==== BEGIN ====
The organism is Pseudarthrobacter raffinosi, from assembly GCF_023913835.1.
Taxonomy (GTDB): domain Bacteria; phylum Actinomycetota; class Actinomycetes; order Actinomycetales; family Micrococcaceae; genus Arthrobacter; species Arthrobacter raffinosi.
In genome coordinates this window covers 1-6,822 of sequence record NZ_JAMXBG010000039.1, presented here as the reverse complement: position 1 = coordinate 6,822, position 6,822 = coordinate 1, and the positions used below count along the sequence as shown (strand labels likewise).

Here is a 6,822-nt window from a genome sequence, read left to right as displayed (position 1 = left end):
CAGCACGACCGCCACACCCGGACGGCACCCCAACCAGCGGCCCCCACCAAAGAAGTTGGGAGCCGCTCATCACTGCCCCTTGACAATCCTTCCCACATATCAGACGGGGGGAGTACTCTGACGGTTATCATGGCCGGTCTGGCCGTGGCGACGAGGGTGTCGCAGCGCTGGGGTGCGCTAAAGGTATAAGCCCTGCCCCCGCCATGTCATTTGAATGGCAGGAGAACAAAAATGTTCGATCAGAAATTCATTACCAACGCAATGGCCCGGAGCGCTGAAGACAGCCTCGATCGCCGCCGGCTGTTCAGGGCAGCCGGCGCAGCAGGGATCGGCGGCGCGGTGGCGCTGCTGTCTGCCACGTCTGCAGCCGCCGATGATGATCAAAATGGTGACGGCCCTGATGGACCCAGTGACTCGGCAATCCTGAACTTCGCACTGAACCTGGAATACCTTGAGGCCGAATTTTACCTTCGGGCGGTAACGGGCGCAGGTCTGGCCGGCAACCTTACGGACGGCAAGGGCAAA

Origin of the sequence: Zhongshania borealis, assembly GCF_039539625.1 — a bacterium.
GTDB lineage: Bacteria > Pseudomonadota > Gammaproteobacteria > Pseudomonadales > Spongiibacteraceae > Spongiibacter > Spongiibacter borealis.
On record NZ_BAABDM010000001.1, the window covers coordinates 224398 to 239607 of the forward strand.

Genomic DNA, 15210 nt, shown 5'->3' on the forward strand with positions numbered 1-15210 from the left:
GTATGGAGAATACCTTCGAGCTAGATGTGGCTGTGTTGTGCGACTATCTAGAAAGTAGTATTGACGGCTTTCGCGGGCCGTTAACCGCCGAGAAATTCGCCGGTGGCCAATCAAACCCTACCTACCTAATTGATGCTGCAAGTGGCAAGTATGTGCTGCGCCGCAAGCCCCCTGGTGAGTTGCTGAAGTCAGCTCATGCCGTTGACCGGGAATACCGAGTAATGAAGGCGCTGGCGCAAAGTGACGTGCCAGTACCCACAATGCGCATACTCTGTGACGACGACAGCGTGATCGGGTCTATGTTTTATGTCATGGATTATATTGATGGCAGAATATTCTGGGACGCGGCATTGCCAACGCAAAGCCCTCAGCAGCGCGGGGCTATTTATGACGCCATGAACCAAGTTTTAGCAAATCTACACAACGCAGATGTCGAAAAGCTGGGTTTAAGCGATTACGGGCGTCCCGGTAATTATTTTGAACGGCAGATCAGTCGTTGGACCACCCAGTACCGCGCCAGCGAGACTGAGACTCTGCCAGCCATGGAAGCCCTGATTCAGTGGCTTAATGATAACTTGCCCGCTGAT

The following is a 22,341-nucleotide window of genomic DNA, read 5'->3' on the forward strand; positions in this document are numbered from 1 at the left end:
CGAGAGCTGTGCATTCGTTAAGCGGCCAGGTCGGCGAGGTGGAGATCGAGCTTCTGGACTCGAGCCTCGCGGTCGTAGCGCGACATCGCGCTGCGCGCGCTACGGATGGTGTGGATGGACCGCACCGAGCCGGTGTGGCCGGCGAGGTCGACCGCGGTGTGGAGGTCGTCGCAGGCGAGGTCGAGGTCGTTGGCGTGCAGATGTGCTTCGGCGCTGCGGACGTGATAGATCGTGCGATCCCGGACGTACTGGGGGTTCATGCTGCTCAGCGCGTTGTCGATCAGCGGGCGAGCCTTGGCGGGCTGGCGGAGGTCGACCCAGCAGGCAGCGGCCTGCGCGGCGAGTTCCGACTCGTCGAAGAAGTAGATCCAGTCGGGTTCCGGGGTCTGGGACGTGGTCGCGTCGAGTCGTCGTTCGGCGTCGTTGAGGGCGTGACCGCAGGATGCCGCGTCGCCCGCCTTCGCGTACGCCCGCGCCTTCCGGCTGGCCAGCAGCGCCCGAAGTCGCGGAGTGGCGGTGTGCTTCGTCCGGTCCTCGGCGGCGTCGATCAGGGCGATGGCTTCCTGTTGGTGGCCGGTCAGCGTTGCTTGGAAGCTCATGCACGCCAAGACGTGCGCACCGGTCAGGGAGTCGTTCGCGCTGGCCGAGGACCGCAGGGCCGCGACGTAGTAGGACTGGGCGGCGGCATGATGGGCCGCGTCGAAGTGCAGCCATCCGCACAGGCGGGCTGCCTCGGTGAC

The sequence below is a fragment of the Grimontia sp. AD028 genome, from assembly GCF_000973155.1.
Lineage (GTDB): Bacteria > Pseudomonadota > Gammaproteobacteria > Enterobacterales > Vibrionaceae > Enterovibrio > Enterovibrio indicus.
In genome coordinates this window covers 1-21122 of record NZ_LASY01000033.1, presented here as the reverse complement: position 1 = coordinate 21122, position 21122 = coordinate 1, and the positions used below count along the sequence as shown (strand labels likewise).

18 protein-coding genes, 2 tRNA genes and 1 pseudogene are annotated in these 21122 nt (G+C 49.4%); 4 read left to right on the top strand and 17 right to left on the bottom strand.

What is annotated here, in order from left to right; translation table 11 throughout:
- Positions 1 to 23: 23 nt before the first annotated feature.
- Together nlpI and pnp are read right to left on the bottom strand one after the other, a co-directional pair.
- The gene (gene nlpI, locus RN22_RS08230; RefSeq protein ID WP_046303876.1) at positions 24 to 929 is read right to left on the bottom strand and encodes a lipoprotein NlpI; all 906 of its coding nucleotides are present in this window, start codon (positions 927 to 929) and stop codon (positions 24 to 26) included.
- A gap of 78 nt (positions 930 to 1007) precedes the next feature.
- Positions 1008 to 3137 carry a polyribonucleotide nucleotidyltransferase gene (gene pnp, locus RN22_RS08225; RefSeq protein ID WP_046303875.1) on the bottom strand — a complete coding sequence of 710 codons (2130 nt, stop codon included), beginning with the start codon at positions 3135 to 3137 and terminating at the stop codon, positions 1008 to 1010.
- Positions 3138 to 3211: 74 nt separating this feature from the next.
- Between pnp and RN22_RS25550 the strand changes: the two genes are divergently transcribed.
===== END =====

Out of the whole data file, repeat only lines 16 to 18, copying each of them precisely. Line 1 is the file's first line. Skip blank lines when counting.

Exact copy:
18 protein-coding genes, 2 tRNA genes and 1 pseudogene are annotated in these 21122 nt (G+C 49.4%); 4 read left to right on the top strand and 17 right to left on the bottom strand.

What is annotated here, in order from left to right; translation table 11 throughout:
- Positions 1 to 23: 23 nt before the first annotated feature.